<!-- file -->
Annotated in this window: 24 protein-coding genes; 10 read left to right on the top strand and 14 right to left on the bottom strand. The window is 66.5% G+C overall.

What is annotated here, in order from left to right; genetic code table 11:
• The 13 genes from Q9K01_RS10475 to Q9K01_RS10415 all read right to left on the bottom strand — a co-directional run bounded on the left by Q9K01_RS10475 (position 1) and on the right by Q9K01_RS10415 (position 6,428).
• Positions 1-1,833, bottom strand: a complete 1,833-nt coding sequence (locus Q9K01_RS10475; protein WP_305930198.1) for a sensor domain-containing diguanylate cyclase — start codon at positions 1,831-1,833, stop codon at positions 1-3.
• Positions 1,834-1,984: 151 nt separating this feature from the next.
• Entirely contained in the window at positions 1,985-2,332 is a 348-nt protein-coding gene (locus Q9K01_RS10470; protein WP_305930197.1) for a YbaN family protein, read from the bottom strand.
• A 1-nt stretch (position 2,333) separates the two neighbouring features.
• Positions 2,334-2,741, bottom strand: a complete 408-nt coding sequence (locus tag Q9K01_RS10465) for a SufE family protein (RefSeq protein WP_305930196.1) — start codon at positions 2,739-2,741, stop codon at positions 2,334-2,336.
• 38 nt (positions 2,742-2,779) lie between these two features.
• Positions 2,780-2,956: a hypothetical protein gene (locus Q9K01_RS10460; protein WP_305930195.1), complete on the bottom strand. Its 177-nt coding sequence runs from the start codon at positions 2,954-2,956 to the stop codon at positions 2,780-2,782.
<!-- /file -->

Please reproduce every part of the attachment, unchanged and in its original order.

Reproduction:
Annotated in this window: 24 protein-coding genes; 10 read left to right on the top strand and 14 right to left on the bottom strand. The window is 66.5% G+C overall.

What is annotated here, in order from left to right; genetic code table 11:
• The 13 genes from Q9K01_RS10475 to Q9K01_RS10415 all read right to left on the bottom strand — a co-directional run bounded on the left by Q9K01_RS10475 (position 1) and on the right by Q9K01_RS10415 (position 6,428).
• Positions 1-1,833, bottom strand: a complete 1,833-nt coding sequence (locus Q9K01_RS10475; protein WP_305930198.1) for a sensor domain-containing diguanylate cyclase — start codon at positions 1,831-1,833, stop codon at positions 1-3.
• Positions 1,834-1,984: 151 nt separating this feature from the next.
• Entirely contained in the window at positions 1,985-2,332 is a 348-nt protein-coding gene (locus Q9K01_RS10470; protein WP_305930197.1) for a YbaN family protein, read from the bottom strand.
• A 1-nt stretch (position 2,333) separates the two neighbouring features.
• Positions 2,334-2,741, bottom strand: a complete 408-nt coding sequence (locus tag Q9K01_RS10465) for a SufE family protein (RefSeq protein WP_305930196.1) — start codon at positions 2,739-2,741, stop codon at positions 2,334-2,336.
• 38 nt (positions 2,742-2,779) lie between these two features.
• Positions 2,780-2,956: a hypothetical protein gene (locus Q9K01_RS10460; protein WP_305930195.1), complete on the bottom strand. Its 177-nt coding sequence runs from the start codon at positions 2,954-2,956 to the stop codon at positions 2,780-2,782.